Broadband Low Error Vector Magnitude (EVM) Direct Conversion Transmitter Using LO Divide-by-2 Modulator
To achieve optimum performance, the only requirement is that the LO inputs of the modulator be driven differentially. The ADF4350 provides differential RF outputs and is, therefore, an excellent match. This PLL-to-modulator interface is applicable to all I/Q modulators and I/Q demodulators that contain a 2XLO-based phase splitter. Low noise LDOs ensure that the power management scheme has no adverse impact on phase noise and error vector magnitude (EVM). This combination of components represents industry-leading direct conversion transmitter performance over a frequency range of 68.75 MHz to 2.2 GHz. For frequencies above 2.2 GHz, it is recommended to use a divide-by-1 modulator, as described in CN-0134.
Figure 1. Direct Conversion Transmitter (Simplified Schematic: All Connections and Decoupling Not Shown)
The ADF4350 provides the local oscillator (the LO is twice the modulator RF output frequency) signal for the ADL5385 transmit quadrature modulator, which upconverts analog I/Q signals to RF. Taken together, the two devices provide a wideband baseband I/Q-to-RF transmit solution.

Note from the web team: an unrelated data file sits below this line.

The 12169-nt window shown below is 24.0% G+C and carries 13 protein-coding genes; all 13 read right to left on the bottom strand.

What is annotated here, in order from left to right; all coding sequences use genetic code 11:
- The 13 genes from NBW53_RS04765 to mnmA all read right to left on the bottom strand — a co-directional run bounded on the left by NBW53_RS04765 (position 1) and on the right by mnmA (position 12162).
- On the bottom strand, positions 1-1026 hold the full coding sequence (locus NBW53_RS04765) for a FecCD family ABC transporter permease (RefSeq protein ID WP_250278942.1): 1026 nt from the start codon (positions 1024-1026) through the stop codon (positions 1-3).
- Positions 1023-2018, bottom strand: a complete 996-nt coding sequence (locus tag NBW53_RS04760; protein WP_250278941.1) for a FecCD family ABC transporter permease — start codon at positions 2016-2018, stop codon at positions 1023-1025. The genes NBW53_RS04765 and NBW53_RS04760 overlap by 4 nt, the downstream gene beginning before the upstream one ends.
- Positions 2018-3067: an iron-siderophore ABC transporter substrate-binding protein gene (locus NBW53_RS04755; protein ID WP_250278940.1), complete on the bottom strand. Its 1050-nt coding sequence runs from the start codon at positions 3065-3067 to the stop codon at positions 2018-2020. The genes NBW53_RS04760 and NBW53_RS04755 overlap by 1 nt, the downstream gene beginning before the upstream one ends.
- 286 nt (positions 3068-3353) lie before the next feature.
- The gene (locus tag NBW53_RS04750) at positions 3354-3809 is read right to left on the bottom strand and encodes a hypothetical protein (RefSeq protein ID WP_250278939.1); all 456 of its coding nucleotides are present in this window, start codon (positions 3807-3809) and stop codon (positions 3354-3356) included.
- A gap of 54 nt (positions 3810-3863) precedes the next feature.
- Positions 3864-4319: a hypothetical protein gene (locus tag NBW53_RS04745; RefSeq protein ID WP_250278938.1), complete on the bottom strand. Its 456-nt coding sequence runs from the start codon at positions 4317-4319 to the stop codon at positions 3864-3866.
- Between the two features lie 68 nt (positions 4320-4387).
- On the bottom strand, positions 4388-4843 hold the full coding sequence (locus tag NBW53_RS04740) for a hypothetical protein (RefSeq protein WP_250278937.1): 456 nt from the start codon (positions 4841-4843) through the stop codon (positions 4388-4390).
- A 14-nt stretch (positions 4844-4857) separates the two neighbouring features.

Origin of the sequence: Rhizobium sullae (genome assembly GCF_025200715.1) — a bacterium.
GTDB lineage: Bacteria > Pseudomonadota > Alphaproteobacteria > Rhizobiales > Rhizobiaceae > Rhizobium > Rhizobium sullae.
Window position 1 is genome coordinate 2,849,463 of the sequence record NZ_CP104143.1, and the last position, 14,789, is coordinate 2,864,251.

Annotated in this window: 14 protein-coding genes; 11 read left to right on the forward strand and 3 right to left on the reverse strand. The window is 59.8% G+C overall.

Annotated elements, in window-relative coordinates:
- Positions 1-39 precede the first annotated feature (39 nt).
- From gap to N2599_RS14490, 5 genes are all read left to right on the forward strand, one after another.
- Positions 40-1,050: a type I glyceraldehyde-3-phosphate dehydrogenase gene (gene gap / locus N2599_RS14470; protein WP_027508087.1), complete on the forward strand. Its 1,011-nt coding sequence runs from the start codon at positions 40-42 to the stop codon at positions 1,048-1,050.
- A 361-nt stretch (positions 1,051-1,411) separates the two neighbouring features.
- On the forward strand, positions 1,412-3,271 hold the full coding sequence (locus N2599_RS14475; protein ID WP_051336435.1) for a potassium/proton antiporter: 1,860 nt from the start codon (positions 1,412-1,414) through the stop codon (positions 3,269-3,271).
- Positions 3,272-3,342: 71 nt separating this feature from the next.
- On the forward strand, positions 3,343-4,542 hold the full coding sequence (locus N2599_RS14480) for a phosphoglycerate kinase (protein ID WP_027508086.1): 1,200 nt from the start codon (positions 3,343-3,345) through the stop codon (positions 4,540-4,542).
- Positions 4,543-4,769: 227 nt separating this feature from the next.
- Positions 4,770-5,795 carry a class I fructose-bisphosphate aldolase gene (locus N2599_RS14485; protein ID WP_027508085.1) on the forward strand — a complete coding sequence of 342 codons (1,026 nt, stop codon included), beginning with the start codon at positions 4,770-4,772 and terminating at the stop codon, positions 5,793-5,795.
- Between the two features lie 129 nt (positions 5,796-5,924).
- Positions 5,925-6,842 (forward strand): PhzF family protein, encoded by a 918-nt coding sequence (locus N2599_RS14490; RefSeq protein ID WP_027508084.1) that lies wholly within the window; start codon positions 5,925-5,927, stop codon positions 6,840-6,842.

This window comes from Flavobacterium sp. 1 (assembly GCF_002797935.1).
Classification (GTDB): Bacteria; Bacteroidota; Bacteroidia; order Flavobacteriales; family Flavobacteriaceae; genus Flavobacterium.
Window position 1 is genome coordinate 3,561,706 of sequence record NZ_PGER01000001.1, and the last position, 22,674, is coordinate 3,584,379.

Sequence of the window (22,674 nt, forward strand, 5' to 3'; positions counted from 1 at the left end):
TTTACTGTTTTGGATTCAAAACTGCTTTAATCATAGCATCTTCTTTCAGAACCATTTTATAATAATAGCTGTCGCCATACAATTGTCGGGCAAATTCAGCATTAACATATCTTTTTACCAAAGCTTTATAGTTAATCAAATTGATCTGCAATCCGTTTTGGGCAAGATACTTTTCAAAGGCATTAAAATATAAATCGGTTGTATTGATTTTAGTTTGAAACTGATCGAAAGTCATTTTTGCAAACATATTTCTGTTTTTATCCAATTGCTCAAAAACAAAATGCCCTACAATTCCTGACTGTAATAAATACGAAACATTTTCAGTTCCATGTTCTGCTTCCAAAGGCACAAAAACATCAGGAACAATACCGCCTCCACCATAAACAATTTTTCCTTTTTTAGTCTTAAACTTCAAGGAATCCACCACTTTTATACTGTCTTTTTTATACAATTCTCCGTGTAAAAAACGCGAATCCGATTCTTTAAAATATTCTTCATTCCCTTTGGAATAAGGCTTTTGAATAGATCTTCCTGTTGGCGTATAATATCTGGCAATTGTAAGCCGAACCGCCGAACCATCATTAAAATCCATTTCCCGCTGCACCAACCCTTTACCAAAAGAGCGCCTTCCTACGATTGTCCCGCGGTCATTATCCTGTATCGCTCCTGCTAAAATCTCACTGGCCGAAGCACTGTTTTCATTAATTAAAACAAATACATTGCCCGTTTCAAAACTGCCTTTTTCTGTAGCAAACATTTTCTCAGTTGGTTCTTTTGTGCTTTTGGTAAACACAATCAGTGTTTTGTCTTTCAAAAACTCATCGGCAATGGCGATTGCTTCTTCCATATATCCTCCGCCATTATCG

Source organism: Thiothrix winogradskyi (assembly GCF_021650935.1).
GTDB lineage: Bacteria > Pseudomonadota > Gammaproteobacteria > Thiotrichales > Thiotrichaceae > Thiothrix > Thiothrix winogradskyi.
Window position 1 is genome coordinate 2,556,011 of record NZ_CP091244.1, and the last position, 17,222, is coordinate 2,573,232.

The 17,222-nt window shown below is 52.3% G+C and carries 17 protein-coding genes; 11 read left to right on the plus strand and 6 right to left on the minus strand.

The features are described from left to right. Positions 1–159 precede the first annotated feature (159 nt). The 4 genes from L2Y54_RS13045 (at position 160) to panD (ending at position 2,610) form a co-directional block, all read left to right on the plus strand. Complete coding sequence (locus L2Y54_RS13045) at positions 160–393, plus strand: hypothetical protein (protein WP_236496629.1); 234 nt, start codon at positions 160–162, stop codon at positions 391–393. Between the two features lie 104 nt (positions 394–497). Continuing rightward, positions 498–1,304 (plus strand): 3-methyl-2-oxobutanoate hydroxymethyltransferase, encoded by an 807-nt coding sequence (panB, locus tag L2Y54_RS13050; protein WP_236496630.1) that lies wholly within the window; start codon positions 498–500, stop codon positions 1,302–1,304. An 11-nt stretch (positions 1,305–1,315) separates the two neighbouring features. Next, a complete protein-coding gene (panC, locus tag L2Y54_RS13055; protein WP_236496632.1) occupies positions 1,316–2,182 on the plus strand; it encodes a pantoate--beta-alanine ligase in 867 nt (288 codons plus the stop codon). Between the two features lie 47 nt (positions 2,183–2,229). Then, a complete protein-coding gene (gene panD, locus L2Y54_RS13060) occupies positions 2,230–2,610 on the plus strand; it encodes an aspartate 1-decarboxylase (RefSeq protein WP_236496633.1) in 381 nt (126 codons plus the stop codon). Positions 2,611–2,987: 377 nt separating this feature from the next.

The ADF4350 is powered off the ultralow noise 3.3 V ADP150 regulator for optimal LO phase noise performance. The ADL5385 is powered off a 5 V ADP3334 LDO. The ADP150 LDO has an output voltage noise of only 9 μV rms, integrated from 10 Hz to 100 kHz, and helps to optimize VCO phase noise and reduce the impact of VCO pushing (equivalent to power supply rejection). See CN-0147 for more details on powering the ADF4350 with the ADP150 LDO.
The ADL5385 uses a divide-by-2 block to generate the quadrature LO signals. The quadrature accuracy is, thus, dependent on the duty cycle accuracy of the incoming LO signal (as well as the matching of the internal divider flip-flops). Any imbalance in the rise and fall times causes even order harmonics to appear, as evident on the ADF4350 RF outputs. When driving the modulator LO inputs differentially, even-order cancellation of harmonics is achieved, improving the overall quadrature generation. (See ““Wideband A/D Converter Front-End Design Considerations: When to Use a Double Transformer Configuration.” Rob Reeder and Ramya Ramachandran. Analog Dialogue, 40-07.)